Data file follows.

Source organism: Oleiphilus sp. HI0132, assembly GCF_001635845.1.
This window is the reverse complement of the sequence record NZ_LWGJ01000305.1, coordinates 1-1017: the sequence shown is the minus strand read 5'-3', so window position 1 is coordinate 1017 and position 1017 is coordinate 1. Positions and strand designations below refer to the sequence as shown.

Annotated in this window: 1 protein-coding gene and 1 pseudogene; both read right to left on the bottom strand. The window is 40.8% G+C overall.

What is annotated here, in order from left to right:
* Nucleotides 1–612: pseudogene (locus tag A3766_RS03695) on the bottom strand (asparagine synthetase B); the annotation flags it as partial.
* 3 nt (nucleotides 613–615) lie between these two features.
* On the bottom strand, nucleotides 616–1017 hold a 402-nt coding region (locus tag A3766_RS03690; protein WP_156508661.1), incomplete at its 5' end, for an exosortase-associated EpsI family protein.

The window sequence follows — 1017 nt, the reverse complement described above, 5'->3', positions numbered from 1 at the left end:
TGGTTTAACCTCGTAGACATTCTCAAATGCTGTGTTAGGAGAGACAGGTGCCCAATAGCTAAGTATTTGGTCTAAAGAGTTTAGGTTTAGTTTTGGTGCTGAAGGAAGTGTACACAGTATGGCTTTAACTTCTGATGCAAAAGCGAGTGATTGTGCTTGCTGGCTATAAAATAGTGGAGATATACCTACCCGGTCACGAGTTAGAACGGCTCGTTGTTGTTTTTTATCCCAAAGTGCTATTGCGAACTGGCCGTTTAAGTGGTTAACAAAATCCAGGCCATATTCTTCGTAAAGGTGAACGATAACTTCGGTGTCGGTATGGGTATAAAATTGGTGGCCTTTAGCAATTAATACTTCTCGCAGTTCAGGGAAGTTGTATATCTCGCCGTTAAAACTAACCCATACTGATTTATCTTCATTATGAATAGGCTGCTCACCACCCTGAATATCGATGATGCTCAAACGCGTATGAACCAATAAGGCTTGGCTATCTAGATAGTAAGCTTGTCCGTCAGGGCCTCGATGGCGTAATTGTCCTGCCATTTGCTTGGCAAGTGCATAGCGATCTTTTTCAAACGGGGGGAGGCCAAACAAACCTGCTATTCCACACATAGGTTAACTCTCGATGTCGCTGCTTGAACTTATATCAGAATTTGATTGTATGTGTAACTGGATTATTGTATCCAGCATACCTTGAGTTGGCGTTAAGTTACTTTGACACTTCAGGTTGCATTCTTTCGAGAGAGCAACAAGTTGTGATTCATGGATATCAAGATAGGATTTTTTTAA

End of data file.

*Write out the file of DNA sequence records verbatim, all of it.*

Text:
Source organism: Oleiphilus sp. HI0132, assembly GCF_001635845.1.
This window is the reverse complement of the sequence record NZ_LWGJ01000305.1, coordinates 1-1017: the sequence shown is the minus strand read 5'-3', so window position 1 is coordinate 1017 and position 1017 is coordinate 1. Positions and strand designations below refer to the sequence as shown.

Annotated in this window: 1 protein-coding gene and 1 pseudogene; both read right to left on the bottom strand. The window is 40.8% G+C overall.

What is annotated here, in order from left to right:
* Nucleotides 1–612: pseudogene (locus tag A3766_RS03695) on the bottom strand (asparagine synthetase B); the annotation flags it as partial.
* 3 nt (nucleotides 613–615) lie between these two features.
* On the bottom strand, nucleotides 616–1017 hold a 402-nt coding region (locus tag A3766_RS03690; protein WP_156508661.1), incomplete at its 5' end, for an exosortase-associated EpsI family protein.

The window sequence follows — 1017 nt, the reverse complement described above, 5'->3', positions numbered from 1 at the left end:
TGGTTTAACCTCGTAGACATTCTCAAATGCTGTGTTAGGAGAGACAGGTGCCCAATAGCTAAGTATTTGGTCTAAAGAGTTTAGGTTTAGTTTTGGTGCTGAAGGAAGTGTACACAGTATGGCTTTAACTTCTGATGCAAAAGCGAGTGATTGTGCTTGCTGGCTATAAAATAGTGGAGATATACCTACCCGGTCACGAGTTAGAACGGCTCGTTGTTGTTTTTTATCCCAAAGTGCTATTGCGAACTGGCCGTTTAAGTGGTTAACAAAATCCAGGCCATATTCTTCGTAAAGGTGAACGATAACTTCGGTGTCGGTATGGGTATAAAATTGGTGGCCTTTAGCAATTAATACTTCTCGCAGTTCAGGGAAGTTGTATATCTCGCCGTTAAAACTAACCCATACTGATTTATCTTCATTATGAATAGGCTGCTCACCACCCTGAATATCGATGATGCTCAAACGCGTATGAACCAATAAGGCTTGGCTATCTAGATAGTAAGCTTGTCCGTCAGGGCCTCGATGGCGTAATTGTCCTGCCATTTGCTTGGCAAGTGCATAGCGATCTTTTTCAAACGGGGGGAGGCCAAACAAACCTGCTATTCCACACATAGGTTAACTCTCGATGTCGCTGCTTGAACTTATATCAGAATTTGATTGTATGTGTAACTGGATTATTGTATCCAGCATACCTTGAGTTGGCGTTAAGTTACTTTGACACTTCAGGTTGCATTCTTTCGAGAGAGCAACAAGTTGTGATTCATGGATATCAAGATAGGATTTTTTTAA